A hike in radio’s music fees would harm radio’s financial sustainability: CRA and MEAA

The Private Member’s Bill Fair Pay for Radio Play has public hearings starting this week with the Media, Entertainment and Arts Alliance (MEAA) and Commercial Radio & Audio (CRA) having both made submissions to the Senate inquiry.

This Bill is seeking the removal of the cap on fees radio stations pay to the Phonographic Performance Company of Australia (PPCA) to play music.

CRA chief executive officer Ford Ennals said ahead of hearings:

“If multinational record labels are allowed to hike up radio’s music fees it would harm the sustainability of stations – particularly in regional and remote communities where local media has already diminished.

“Radio is already paying almost $40 million a year in fees – any increase to this would hurt radio, which in turn hurts music. Radio plays an important role in promoting and supporting Australian artists and music and we want this to continue.”

ARIA and PPCA CEO, Annabelle Herd said to the PPCA:

“Legislation should not restrict the value of a sound recording, particularly when it puts our local recording artists at a disadvantage in their home market. We are not asking to dictate unreasonable fees; we are simply asking for the right to fairly negotiate a correct rate recognising the work of recording artists.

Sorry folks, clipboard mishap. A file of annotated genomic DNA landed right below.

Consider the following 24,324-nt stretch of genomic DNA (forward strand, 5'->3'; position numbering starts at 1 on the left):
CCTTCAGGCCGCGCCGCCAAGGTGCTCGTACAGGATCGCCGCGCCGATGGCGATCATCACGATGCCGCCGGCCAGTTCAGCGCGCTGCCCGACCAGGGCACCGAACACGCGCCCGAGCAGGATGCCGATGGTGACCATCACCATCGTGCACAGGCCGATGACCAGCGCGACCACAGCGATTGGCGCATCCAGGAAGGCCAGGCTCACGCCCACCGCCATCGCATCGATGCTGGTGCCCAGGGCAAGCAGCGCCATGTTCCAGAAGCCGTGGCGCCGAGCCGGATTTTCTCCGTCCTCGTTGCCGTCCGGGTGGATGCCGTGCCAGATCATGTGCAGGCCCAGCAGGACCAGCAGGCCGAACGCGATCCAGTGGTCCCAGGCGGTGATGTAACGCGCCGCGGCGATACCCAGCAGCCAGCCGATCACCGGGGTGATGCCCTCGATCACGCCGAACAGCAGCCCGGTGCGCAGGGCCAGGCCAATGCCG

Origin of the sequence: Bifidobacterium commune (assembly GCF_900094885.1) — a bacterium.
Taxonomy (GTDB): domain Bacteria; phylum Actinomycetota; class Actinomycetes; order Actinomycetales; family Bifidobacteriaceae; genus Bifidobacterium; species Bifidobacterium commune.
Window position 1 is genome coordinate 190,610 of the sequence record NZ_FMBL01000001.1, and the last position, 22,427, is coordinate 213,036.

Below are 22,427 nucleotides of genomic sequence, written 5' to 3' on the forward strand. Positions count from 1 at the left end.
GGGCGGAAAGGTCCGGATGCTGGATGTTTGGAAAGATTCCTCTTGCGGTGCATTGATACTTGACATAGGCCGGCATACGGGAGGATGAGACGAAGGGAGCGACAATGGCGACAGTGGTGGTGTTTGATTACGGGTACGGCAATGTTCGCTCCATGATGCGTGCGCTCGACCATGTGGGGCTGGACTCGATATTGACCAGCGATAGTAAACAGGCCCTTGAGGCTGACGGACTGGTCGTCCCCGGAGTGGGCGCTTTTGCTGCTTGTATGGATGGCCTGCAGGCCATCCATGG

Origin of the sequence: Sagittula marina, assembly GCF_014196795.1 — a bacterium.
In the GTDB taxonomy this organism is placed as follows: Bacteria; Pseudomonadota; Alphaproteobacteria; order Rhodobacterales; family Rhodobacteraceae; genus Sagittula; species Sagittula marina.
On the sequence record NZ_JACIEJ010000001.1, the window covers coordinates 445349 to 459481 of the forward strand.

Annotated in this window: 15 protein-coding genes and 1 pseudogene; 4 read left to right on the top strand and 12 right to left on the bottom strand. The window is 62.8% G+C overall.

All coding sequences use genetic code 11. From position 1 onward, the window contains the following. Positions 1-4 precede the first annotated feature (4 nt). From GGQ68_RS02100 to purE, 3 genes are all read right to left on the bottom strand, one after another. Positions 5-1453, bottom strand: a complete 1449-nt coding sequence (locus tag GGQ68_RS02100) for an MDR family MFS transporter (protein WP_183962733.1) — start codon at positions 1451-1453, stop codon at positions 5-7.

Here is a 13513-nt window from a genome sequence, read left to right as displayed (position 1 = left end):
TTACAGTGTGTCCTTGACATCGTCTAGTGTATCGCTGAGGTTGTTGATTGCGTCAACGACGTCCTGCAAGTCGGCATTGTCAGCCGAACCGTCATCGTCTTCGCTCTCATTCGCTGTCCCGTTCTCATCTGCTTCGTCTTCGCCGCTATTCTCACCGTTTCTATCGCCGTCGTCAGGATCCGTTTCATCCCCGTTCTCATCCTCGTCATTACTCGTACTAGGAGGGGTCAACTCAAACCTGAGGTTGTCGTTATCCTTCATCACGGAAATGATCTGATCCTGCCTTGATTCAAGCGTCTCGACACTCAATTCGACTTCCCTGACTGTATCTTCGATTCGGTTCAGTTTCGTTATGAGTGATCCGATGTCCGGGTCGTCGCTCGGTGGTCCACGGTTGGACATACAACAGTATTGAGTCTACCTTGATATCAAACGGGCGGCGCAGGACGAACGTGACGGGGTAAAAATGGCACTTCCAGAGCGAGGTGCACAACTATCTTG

“Currently, no cap applies to the royalties on an underlying musical work or the song composition meaning songwriters receive market rates, while the performers – like John Farnham, Kylie Minogue, Natalie Imbruglia and Jimmy Barnes – have their incomes restricted by a 55-year-old cap. And these are just the artists lucky enough to have achieved household-name status. While this cap exists, Australian recording artists vying to achieve the same level of success, in the most saturated market we have ever seen, are severely disadvantaged.

“Research by IFPI shows 63% of consumers wouldn’t listen to the radio without music. CRA’s recent Connecting Communities: The Economic And Social Contribution Of Commercial Radio And Audio In Australia report acknowledged that 85% of listeners identified music as one of the main content types they consume. Currently recording artists are subsidising a billion dollar industry while many struggle to achieve sustainable careers themselves. In a nation that prides itself on giving everyone a fair go, recording artists deserve fair pay.”

PPCA’s shareholders are three multinational record labels. MEAA Campaigns Director Paul Davies said the real imbalance of power does not lie with radio, but with the labels and their performers:

“Record labels have historically wielded their commercial power over artists – and the performer rarely comes out on top.

The MEAA represents musicians and songwriters, but our members also include people working in radio and journalists, and the impact of any fee increase should be weighed up against the effect it would have on local and regional radio.

We need to look at the bigger picture – the vast majority of musicians are cut out of payment for broadcasted music by the record companies under the current system, so we are concerned about any potential of entrenching and expanding an unfair system.”

Several independent reviews, enquiries and reports have been conducted ahead of the hearings in Canberra.


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